Updated Feb 8, 2016 with a new nesting for this taxon, away from Herrerasaurus and towards a newly added taxon, Eodromaeus.
According to Wikipedia
“Barberenasuchus brasiliensis (Mattar 1987; Fig. 1) is an extinct genus of an archosauriform. Fossils (poorly preserved skull and axis vertebra) have been found from the Santa Maria Formation of southern Brazil of Late Triassic age. Its phylogenetic position within Archosauriformes is uncertain; the author of its description classified it as a sphenosuchid crocodylomorph, while Kischlat (2000) considered it to be a rauisuchian. Irmis, Nesbitt and Sues (2013) stated that they “could not find any crocodylomorph character states preserved in the holotype specimen”. Based on the presence of an antorbital fenestra the [latter] authors assigned Barberenasuchus to Archosauriformes, but stated that without further preparation and study it is not possible to assign it to any specific archosauriform group.”
In phylogenetic analysis
the line drawing (from Riff et al. 2012) nests Barberenasuchus with the protodinosaurs Junggarsuchus, Pseudhesperosuchus and Carnufex in the large reptile tree. Tradtiional paleontologists consider these sphenosuchid basal crocs. So did Riff et al.
It’s pretty obvious at first glance, isn’t it? The odd sort of postorbital that rises in a dorsal arc lateral to a crested parietal is a dead giveaway for this clade. No other reptiles have it. Compare this drawing of Barberenasuchus to Pseudhesperosuchus here.
the line drawing does not do justice to a jpeg of the fossil itself (Fig.2, courtesy of D. Riff). That ‘odd sort of’ postorbital turns out to be not so odd. There is no parietal crest.
Distinct from most of its sisters (Fig. 3) Barberenasuchus has shorter teeth and a larger orbit. The skull is more gracile, and smaller in size. The rostral tip is not reinforced with laminated bone layers, as in Herrerasaurus or a lateral flange of the nasal, as in other basal dinosaurs, so Barberenasuchus is more plesiomorphic and therefore closer to the basalmost dinosaur. By contrast, look at the nasal of Eoraptor (Fig. 3) and Tawa which compares closely to that of Herrerasaurus. So the Barberenasuchus nasal is similar to that of the protodinosaurs while Herrerasaurus is similar to other dinosaurs.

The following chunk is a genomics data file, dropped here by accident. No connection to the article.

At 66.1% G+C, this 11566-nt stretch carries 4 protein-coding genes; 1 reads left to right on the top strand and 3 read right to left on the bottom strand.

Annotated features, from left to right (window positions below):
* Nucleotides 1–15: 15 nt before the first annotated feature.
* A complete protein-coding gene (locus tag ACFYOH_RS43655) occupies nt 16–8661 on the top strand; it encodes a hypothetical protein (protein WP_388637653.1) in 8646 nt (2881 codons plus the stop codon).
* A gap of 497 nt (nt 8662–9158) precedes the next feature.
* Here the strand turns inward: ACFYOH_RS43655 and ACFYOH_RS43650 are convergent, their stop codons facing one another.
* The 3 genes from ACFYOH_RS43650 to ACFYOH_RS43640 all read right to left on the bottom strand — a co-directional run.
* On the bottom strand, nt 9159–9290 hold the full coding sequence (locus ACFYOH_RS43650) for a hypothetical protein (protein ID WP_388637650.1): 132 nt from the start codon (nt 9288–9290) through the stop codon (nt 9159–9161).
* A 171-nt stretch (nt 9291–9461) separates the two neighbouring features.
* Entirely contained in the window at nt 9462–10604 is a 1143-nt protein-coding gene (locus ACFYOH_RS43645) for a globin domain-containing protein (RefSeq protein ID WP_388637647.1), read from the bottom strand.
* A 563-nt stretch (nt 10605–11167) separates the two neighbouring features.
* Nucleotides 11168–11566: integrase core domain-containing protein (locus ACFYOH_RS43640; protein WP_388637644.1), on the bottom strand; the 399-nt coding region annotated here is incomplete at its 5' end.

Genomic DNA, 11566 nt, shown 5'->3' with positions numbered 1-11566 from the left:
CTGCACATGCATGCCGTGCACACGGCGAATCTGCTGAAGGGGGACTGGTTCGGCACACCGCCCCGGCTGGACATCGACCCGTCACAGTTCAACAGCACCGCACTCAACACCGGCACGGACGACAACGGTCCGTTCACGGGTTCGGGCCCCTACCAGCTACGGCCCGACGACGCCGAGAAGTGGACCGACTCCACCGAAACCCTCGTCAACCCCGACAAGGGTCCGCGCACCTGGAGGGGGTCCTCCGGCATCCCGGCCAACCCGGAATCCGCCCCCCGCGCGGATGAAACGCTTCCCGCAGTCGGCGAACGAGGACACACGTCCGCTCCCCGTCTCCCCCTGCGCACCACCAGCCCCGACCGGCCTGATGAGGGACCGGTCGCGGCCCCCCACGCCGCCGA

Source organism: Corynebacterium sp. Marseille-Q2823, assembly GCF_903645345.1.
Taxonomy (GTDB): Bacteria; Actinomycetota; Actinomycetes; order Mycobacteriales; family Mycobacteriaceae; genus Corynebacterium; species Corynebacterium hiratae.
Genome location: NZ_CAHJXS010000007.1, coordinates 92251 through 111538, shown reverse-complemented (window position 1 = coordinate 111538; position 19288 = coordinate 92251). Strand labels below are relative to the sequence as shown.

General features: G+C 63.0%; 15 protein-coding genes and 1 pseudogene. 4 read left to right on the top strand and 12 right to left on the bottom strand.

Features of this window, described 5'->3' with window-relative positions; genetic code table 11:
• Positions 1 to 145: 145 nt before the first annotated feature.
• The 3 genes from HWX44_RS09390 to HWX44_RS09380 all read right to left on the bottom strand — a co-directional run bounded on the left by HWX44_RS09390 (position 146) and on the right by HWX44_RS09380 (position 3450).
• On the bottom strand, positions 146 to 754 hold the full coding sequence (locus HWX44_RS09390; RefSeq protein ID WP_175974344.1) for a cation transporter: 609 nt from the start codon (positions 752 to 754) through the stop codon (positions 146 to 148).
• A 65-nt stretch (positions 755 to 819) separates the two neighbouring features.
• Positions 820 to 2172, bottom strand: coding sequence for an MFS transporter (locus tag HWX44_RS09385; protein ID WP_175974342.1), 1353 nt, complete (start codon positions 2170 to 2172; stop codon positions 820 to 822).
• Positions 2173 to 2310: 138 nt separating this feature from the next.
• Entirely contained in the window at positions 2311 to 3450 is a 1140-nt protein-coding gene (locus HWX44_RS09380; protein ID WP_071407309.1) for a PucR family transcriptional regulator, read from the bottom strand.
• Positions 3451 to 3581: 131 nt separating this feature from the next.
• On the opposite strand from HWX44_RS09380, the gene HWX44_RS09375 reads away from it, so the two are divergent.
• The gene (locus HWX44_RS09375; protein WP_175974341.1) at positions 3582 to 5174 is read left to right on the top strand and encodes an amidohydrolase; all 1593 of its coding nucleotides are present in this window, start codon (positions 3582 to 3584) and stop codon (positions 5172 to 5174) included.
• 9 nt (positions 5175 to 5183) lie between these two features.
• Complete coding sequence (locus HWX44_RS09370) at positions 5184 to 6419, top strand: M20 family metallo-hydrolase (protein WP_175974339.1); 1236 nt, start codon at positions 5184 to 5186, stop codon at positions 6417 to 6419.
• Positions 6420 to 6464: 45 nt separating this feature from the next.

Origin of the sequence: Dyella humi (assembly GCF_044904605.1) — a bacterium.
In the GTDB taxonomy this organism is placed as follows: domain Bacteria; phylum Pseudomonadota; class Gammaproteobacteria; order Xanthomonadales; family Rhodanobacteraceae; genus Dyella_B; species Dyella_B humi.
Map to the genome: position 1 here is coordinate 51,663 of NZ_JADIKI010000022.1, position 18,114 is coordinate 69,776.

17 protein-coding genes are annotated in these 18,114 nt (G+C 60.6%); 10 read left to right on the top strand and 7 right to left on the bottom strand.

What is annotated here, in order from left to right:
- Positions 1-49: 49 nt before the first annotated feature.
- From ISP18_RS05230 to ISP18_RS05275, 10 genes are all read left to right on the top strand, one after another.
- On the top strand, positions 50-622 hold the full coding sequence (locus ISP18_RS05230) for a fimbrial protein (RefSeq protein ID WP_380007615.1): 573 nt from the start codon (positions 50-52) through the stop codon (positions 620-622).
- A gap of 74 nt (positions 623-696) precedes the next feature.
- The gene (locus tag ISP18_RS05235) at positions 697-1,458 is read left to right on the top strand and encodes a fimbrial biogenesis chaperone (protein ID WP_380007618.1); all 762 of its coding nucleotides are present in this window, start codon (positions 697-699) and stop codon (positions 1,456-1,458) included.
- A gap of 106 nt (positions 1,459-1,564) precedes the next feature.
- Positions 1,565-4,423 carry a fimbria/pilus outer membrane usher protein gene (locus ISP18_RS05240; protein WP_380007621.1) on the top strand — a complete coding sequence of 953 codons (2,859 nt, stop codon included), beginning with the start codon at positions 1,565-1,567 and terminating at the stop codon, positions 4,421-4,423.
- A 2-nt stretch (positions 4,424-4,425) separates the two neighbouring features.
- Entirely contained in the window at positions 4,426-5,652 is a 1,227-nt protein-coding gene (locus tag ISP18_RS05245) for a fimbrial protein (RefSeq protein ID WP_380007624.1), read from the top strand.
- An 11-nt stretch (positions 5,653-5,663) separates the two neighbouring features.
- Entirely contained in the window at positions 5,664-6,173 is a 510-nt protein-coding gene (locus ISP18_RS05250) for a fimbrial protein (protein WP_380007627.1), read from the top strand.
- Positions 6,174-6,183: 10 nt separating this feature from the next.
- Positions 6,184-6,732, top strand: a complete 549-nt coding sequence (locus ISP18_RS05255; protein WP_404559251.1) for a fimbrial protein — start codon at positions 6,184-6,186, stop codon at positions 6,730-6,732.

Shifting Barberenasuchus to proximal nodes adds only 3 steps.
Barberenasuchus does not look like any true crocodylomorph (agreeing with Irmis, Nesbitt and Sues, i.e. no anterior leaning quadrate/quadratojugal contacting the postorbital) because it is a basal dinosaur, a small (juvenile?) sister to Herrerasaurus. Barberenasuchus does not have a nasal that extends to the base of the naris, distinct from all other dinosaurs and similar to the protodinosaurs, like Junggarsuchus.
this taxon was not known here when building my ‘Origin of Dinosaurs’ video. It would have been a featured taxon.
deFranca MAG, Bittencourt JdS and Langer MC 2013. Reavaliação taxonomica de Barberenasuchus brasiliensis (Archosauriformes), Ladiniado do Rio Grande do Sul (Zona-Assembleia de Dinodontosaurus). Palaenotogia em Destaque Edição Especial Octubro 2013: 230.
Irmis RB, Nesbitt SJ and Sues H-D 2013. Early Crocodylomorpha. Pp. 275–302 in Nesbitt, Desojo and Irmis (eds). Anatomy, phylogeny and palaeobiology of early archosaurs and their kin. The Geological Society of London. doi:10.1144/SP379.24.
Kischlat EE 2000. Tecodôncios: a aurora dos arcossáurios no Triássico. Pp. 273–316 in Holz and De Ros (eds.). Paleontologia do Rio Grande do Sul. Porto Alegre: CIGO/UFRGS.
Mattar LCB 1987. Descrição osteólogica do crânio e segunda vértebrata cervical de Barberenasuchus brasiliensis Mattar, 1987 (Reptilia, Thecodontia) do Mesotriássico do Rio Grande do Sul, Brasil. Anais, Academia Brasileira de Ciências, 61: 319–333.
Riff D et al. 2012. Crocodilomorfos: a maior diversidade de répteis fósseis do Brasil. TERRÆ 9: 12-40, 2012.